Stammen finished with 12 strikeouts, gave up just four hits, and by every right deserved to win.  But that’s baseball.

And so’s this.  Brett McEldowney finished with 10 strikeouts, walked one, and gave up six hits to earn the win.

“It was a great feeling,”  said Big Mac, accepting the congratulations of his coaches and teammates.  “Stammen’s one of the toughest pitchers around.  I’ve known him and played against him since we were kids.  It’s a big win for us and big for our momentum.  It really felt good from the beginning.  Kyle Subler did a great job for me behind the plate.  I hardly shook him off all day…and then for Austin to come up with the big hit at the end.  I’d been waiting for that all game.  We got guys on but we just couldn’t come up with the hit to get ’em in.  He hit it where it was thrown…and shot it out to right field.”

Austin Knapke has very little to say…very little, even in his brightest moments of competition.  But his eyes sparkled over the triumph of finally coming through for his team when it mattered most, and against a pitcher who had owned him all day.


“He (Stammen) made me look pretty stupid my first two at bats,”  said the junior third baseman, a converted shortstop who made a pair of dazzling plays throughout the game.  “I knew what was coming, but the one I hit was finally up where I could hit it.  I wasn’t trying to do too much, I just wanted to push it through the right side of the infield.”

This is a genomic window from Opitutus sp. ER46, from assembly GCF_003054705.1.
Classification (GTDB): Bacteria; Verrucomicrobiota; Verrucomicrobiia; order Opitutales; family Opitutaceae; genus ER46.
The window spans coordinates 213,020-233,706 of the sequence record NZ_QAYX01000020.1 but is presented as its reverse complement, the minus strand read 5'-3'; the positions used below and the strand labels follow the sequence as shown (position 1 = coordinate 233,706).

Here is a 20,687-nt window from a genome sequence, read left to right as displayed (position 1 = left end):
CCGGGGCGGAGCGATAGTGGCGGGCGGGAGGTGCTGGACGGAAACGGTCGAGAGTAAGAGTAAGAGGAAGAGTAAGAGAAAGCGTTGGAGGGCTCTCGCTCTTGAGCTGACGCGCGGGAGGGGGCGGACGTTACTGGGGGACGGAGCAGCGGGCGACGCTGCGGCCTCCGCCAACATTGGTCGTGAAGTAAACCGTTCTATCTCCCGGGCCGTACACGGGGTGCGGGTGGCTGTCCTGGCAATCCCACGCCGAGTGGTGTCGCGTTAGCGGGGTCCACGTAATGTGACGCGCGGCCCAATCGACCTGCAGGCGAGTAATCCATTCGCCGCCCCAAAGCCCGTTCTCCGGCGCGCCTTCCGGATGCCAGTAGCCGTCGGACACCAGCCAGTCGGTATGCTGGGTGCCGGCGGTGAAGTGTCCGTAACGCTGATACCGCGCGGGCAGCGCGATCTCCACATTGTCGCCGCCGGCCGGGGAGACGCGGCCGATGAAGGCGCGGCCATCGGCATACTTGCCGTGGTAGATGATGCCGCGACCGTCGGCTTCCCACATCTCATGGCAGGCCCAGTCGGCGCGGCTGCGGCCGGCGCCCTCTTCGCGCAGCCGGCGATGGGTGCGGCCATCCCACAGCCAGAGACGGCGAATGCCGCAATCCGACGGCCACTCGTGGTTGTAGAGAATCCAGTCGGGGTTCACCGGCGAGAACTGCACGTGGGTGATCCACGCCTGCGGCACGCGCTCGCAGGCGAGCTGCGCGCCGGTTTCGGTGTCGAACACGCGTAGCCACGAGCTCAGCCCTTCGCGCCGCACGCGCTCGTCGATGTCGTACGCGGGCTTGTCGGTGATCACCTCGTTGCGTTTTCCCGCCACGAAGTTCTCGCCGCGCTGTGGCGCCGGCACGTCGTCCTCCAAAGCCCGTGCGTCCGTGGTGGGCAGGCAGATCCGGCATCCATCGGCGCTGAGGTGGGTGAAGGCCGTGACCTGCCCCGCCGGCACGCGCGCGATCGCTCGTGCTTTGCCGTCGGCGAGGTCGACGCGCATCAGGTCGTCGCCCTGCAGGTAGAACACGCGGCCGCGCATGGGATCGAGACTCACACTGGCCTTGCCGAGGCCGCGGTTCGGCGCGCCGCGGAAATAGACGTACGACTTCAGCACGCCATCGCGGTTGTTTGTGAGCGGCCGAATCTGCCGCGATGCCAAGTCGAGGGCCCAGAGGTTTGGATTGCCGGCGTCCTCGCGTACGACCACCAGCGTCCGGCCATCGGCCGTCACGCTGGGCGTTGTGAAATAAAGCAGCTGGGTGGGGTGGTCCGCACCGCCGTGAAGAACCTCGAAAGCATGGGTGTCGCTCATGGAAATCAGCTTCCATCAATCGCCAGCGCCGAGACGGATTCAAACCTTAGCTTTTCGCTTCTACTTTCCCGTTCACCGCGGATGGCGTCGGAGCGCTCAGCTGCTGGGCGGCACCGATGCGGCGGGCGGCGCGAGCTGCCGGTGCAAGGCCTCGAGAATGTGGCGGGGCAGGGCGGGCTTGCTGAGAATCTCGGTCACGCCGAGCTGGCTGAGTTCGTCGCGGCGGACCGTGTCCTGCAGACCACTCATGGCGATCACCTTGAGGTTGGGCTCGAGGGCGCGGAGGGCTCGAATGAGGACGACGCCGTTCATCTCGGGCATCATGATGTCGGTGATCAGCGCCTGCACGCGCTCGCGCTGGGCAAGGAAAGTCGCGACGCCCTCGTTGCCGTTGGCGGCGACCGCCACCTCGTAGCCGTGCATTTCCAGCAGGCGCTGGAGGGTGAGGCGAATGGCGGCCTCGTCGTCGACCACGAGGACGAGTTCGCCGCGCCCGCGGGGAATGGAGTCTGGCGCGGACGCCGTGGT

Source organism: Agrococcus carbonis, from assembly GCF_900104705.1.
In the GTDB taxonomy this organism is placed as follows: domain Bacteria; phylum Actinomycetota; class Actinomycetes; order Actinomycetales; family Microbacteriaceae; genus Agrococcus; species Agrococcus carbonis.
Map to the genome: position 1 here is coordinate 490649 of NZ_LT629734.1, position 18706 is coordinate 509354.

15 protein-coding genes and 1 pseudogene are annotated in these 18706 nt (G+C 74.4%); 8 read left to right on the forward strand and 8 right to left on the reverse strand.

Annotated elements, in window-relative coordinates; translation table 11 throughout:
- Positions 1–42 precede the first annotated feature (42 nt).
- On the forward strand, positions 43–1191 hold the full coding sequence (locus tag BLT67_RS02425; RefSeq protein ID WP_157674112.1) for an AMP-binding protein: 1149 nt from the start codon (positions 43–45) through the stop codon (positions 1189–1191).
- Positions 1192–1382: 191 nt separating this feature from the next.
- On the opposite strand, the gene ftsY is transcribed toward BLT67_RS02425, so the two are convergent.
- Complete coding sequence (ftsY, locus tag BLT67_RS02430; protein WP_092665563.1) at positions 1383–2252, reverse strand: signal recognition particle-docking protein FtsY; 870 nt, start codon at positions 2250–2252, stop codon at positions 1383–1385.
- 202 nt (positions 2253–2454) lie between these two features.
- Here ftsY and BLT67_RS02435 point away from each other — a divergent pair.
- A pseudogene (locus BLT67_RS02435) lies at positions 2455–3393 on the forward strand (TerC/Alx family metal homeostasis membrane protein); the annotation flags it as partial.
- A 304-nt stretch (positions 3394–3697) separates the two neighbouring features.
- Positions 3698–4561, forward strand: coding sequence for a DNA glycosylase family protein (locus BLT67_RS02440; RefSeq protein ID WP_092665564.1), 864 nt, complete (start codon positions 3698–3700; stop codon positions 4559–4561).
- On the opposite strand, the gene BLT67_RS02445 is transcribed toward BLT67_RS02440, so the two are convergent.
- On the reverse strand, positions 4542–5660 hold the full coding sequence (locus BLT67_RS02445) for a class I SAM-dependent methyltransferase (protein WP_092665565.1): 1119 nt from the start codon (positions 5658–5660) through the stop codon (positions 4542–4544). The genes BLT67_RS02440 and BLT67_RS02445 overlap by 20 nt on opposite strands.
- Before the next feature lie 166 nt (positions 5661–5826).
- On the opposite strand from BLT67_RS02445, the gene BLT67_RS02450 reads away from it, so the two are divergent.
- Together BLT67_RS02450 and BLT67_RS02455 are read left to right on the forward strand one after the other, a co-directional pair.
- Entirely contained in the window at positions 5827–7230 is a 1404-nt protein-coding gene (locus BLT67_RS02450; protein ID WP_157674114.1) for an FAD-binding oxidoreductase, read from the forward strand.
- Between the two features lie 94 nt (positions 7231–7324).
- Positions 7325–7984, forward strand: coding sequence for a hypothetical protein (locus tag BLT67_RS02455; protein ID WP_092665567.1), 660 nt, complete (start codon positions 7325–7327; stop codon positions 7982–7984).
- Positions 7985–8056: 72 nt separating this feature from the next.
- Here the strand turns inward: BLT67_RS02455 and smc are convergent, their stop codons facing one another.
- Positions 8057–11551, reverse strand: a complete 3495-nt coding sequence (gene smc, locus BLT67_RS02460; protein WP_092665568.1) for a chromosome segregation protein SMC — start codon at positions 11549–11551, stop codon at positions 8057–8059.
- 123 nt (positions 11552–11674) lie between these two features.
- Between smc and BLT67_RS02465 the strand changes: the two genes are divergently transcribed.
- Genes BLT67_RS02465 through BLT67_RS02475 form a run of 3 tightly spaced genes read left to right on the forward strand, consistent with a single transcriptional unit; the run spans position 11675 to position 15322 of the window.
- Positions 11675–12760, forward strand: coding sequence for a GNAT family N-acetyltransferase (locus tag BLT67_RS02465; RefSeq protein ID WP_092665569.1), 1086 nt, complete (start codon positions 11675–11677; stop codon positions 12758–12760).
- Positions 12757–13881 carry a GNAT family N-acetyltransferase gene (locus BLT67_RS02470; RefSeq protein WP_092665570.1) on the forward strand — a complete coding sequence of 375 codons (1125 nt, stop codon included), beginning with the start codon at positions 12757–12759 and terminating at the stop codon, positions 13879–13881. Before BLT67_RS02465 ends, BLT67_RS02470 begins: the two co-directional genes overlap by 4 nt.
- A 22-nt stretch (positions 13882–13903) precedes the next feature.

As it turned out he did just enough.

Final box.  Versailles had 2 runs on 4 hits and committed an error.  To give you an idea of how closely it was played…St. Henry had 1 run, had 6 hits, and committed an error.

McEldowney, a great performer in basketball throughout his four years at Versailles, admitted that it was an ultimate moment in competition.

“My dad (his basketball coach) probably won’t appreciate that,”  he laughed.  “But this was really fun – a great win for our team.”

MAC_logo2insetVersailles, now 9-1, awaits another such challenge come Thursday.  State semi-finalist Ft. Recovery comes to town with a pitcher that throws the curve.  But it remains to be seen if that game can top Tuesday – if it can top McEldowney vs. Stammen.

Can you play six innings in 67 minutes?

Can it be that good?

Go see for yourself.  How could you get more…for free?

Austin Knapke punch a high breaking pitching into right field to drive in the winning run in the top of the seventh.

Austin Knapke punched a high breaking pitching into right field to drive in the winning run in the top of the seventh.